Regarding spin and distortion (Erik Smith’s letter, 21st February), I quote from Viking Energy’s addendum:
“Overall over the lifetime of the windfarm the total carbon loss due to existing peat erosion would be in the order of 6.4-25 Megatonnes [carbon dioxide].
“Even without the development the eroded peat across the development site will be a significant carbon emitter over the next 25 years, as high as major industrial sources on the [sic] Shetland.
“Sullom Voe Oil Terminal annual emissions: 260,000 tonnes [carbon dioxide] equivalent.”
Multiplying the latter by 25, the windfarm lifetime, gives 6.5 Megatonnes.
When I queried these figures with Dr Richard Birnie, who advised Viking Energy on rates of erosion of bare peat, he wrote to me: “You make the point that these estimates appear to have been based on the assumption that the whole area is bare peat. This is a fair observation and I have checked it with the relevant Viking Energy consultant and he has confirmed that this is the case.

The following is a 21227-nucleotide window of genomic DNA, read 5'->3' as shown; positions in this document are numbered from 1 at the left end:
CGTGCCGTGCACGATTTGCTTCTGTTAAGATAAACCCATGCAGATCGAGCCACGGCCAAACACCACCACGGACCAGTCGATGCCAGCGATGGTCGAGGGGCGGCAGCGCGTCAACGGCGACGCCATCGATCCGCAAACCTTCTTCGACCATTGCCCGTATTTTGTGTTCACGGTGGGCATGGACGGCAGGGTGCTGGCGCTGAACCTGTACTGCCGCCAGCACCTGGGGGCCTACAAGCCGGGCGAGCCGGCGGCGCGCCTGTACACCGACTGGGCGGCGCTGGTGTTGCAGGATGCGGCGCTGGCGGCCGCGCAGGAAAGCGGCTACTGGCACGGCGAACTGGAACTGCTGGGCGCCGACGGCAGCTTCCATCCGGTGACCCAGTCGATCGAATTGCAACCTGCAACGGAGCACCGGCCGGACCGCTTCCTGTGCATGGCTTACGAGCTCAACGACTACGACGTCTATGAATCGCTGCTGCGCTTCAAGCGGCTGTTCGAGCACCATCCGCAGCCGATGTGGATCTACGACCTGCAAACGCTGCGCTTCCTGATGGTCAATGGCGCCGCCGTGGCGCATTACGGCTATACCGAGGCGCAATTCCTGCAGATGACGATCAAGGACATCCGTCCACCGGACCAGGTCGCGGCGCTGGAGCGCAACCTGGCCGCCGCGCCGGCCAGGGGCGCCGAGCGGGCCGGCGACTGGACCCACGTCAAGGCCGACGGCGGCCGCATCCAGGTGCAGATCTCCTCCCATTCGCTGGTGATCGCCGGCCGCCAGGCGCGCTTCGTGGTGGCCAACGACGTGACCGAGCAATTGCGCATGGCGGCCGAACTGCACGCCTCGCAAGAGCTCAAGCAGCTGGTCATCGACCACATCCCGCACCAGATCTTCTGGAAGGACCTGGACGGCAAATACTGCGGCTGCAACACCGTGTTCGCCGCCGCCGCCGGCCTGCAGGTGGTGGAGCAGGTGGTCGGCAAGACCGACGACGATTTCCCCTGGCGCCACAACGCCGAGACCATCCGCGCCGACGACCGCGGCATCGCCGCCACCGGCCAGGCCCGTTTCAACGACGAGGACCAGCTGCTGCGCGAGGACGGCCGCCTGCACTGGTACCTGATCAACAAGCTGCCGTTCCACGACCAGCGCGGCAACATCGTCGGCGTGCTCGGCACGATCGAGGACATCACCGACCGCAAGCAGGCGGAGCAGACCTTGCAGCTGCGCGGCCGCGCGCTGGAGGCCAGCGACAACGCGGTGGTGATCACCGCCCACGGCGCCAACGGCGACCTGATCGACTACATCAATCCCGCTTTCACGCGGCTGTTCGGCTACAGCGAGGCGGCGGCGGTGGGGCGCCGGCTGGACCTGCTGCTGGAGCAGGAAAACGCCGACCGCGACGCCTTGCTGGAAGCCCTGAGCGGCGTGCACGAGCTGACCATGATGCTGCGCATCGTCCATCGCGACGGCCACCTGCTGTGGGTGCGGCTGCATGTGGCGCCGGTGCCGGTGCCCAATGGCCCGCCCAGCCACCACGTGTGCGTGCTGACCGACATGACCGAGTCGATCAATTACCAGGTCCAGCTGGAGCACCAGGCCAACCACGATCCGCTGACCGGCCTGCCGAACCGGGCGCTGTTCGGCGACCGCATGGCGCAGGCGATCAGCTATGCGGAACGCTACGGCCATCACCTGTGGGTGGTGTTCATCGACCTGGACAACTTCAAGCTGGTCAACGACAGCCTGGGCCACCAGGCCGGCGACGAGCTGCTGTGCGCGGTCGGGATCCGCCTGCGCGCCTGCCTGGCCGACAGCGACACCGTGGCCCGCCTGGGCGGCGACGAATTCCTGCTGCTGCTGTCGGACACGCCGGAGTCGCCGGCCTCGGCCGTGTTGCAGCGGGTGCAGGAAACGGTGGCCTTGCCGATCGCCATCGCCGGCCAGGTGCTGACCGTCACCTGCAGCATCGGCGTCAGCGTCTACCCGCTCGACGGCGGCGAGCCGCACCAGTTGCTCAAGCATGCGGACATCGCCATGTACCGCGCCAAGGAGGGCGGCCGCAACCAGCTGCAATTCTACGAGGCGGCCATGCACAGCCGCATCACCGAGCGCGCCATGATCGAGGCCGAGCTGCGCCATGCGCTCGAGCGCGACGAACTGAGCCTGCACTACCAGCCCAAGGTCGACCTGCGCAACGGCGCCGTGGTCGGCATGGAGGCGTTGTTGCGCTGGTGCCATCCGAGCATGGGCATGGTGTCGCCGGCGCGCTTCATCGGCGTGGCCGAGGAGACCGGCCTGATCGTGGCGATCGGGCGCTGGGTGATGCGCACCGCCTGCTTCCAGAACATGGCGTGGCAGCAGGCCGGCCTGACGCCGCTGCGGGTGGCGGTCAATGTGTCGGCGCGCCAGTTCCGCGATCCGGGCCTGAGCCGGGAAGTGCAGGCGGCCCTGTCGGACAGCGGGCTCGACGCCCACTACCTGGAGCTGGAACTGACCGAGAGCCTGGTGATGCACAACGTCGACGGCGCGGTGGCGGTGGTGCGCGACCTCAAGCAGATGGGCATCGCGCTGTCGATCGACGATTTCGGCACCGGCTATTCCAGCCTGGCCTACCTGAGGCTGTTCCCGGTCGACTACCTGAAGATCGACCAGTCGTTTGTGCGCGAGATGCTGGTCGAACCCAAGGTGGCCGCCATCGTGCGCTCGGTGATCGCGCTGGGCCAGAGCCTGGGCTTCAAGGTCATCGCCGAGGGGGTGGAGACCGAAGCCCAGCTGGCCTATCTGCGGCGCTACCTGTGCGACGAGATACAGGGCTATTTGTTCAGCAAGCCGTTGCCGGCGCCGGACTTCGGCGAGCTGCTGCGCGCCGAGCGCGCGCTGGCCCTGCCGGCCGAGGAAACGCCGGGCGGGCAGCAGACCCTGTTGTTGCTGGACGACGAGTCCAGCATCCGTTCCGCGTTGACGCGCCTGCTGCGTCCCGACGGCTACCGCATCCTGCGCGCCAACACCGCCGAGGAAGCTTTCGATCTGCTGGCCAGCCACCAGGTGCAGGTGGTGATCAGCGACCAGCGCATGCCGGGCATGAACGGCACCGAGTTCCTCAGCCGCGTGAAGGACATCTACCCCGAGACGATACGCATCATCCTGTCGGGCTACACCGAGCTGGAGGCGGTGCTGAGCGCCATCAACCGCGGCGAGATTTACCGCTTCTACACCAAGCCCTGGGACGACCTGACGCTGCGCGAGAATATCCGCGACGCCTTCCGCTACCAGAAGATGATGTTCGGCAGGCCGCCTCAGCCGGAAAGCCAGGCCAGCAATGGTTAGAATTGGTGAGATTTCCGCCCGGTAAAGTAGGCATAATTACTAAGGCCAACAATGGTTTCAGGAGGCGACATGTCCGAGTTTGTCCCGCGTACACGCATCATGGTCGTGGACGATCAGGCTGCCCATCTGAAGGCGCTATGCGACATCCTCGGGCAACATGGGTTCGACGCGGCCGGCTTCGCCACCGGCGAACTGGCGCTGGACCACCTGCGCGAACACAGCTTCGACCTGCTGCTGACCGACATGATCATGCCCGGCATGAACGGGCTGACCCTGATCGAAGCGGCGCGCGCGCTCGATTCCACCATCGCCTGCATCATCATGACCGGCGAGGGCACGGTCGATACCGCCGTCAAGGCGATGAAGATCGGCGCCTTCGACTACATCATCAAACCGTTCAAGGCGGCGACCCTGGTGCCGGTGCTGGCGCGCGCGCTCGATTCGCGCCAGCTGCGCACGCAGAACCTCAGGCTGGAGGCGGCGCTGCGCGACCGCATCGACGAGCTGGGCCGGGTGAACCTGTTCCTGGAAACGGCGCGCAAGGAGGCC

“As a result he has recalculated the estimate based on the assumption that 10 per cent of the area is eroded. I consider this to be a reasonable first approximation. This has reduced the estimates of current emissions from the peat by a factor of 10.”
That it is to say, the emissions would be 0.64-2.5Mt, or to put it another way, reduced by 5.76-22.5 million tonnes.
The addendum has, so far as I know, not been amended to include these recalculations, so the impression given to the public, the government and its agencies, is that the peat moor is in far worse condition than it actually is.
Viking Energy and the wind farm supporters continue to assert that the windfarm site is a net carbon emitter, with no credible scientific evidence to back this up.